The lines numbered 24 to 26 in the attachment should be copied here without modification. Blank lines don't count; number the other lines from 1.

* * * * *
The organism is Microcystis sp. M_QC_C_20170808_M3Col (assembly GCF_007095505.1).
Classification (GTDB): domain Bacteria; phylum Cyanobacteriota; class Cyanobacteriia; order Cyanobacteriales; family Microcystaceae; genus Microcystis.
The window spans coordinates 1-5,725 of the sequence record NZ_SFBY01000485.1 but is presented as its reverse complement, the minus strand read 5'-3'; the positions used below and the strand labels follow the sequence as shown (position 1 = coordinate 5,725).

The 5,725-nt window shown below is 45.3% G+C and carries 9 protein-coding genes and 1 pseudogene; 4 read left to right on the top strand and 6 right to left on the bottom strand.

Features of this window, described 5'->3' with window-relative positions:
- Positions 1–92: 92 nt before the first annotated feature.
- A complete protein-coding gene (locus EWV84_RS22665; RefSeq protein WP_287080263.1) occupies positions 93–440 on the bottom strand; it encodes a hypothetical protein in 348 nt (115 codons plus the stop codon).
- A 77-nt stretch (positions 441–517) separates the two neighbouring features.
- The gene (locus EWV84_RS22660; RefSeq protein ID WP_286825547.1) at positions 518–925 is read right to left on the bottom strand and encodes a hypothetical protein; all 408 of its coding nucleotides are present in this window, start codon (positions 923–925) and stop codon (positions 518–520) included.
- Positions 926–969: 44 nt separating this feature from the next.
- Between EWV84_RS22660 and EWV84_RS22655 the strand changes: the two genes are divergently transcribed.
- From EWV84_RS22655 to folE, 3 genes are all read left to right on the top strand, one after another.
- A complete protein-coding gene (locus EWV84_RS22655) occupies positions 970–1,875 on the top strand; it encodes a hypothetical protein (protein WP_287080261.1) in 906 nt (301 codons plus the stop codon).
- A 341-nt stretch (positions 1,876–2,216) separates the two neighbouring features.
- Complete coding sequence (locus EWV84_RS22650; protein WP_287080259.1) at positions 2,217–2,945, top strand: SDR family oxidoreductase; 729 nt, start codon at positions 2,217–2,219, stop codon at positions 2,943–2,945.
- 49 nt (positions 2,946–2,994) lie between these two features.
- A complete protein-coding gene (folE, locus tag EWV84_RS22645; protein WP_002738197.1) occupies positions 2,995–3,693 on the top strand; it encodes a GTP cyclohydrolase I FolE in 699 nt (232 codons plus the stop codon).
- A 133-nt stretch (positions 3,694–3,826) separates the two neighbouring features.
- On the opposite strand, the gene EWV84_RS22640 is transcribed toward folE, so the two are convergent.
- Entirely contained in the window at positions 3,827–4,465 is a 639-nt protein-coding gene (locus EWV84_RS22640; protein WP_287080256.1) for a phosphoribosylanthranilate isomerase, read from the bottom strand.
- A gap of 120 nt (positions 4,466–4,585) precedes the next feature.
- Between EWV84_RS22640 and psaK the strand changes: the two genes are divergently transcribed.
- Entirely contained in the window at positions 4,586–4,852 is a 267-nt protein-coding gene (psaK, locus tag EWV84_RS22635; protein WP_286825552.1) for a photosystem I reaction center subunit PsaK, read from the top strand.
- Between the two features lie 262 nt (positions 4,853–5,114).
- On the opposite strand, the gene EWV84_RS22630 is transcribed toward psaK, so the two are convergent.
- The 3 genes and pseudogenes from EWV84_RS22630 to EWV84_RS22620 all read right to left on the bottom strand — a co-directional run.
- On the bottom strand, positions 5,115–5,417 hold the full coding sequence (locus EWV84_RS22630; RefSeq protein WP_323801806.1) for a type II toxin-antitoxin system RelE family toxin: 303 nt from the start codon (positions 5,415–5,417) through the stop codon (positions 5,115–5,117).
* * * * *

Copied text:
- Between the two features lie 262 nt (positions 4,853–5,114).
- On the opposite strand, the gene EWV84_RS22630 is transcribed toward psaK, so the two are convergent.
- The 3 genes and pseudogenes from EWV84_RS22630 to EWV84_RS22620 all read right to left on the bottom strand — a co-directional run.